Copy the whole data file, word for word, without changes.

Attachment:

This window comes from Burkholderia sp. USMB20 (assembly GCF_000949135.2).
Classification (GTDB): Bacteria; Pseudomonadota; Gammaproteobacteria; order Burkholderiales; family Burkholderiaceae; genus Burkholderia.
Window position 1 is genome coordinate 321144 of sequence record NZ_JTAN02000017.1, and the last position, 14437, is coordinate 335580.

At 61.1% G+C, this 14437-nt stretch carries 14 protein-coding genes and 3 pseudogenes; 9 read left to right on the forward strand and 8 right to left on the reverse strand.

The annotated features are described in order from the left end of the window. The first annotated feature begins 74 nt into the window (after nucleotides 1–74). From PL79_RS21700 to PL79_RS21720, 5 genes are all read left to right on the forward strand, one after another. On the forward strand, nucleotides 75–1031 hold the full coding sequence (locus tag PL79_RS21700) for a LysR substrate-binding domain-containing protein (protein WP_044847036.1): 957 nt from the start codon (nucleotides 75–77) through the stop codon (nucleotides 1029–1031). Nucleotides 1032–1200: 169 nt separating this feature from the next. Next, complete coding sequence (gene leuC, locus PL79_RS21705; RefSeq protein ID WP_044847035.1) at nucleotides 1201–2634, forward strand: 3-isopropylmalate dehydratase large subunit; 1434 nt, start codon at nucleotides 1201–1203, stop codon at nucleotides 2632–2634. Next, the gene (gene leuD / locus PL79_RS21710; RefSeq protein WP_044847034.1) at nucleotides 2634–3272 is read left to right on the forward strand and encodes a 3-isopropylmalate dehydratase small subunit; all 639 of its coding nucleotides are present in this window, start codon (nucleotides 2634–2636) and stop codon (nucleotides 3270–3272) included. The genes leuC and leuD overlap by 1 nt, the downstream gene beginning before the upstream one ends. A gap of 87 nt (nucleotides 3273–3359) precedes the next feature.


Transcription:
This window comes from Burkholderia sp. USMB20 (assembly GCF_000949135.2).
Classification (GTDB): Bacteria; Pseudomonadota; Gammaproteobacteria; order Burkholderiales; family Burkholderiaceae; genus Burkholderia.
Window position 1 is genome coordinate 321144 of sequence record NZ_JTAN02000017.1, and the last position, 14437, is coordinate 335580.

At 61.1% G+C, this 14437-nt stretch carries 14 protein-coding genes and 3 pseudogenes; 9 read left to right on the forward strand and 8 right to left on the reverse strand.

The annotated features are described in order from the left end of the window. The first annotated feature begins 74 nt into the window (after nucleotides 1–74). From PL79_RS21700 to PL79_RS21720, 5 genes are all read left to right on the forward strand, one after another. On the forward strand, nucleotides 75–1031 hold the full coding sequence (locus tag PL79_RS21700) for a LysR substrate-binding domain-containing protein (protein WP_044847036.1): 957 nt from the start codon (nucleotides 75–77) through the stop codon (nucleotides 1029–1031). Nucleotides 1032–1200: 169 nt separating this feature from the next. Next, complete coding sequence (gene leuC, locus PL79_RS21705; RefSeq protein ID WP_044847035.1) at nucleotides 1201–2634, forward strand: 3-isopropylmalate dehydratase large subunit; 1434 nt, start codon at nucleotides 1201–1203, stop codon at nucleotides 2632–2634. Next, the gene (gene leuD / locus PL79_RS21710; RefSeq protein WP_044847034.1) at nucleotides 2634–3272 is read left to right on the forward strand and encodes a 3-isopropylmalate dehydratase small subunit; all 639 of its coding nucleotides are present in this window, start codon (nucleotides 2634–2636) and stop codon (nucleotides 3270–3272) included. The genes leuC and leuD overlap by 1 nt, the downstream gene beginning before the upstream one ends. A gap of 87 nt (nucleotides 3273–3359) precedes the next feature.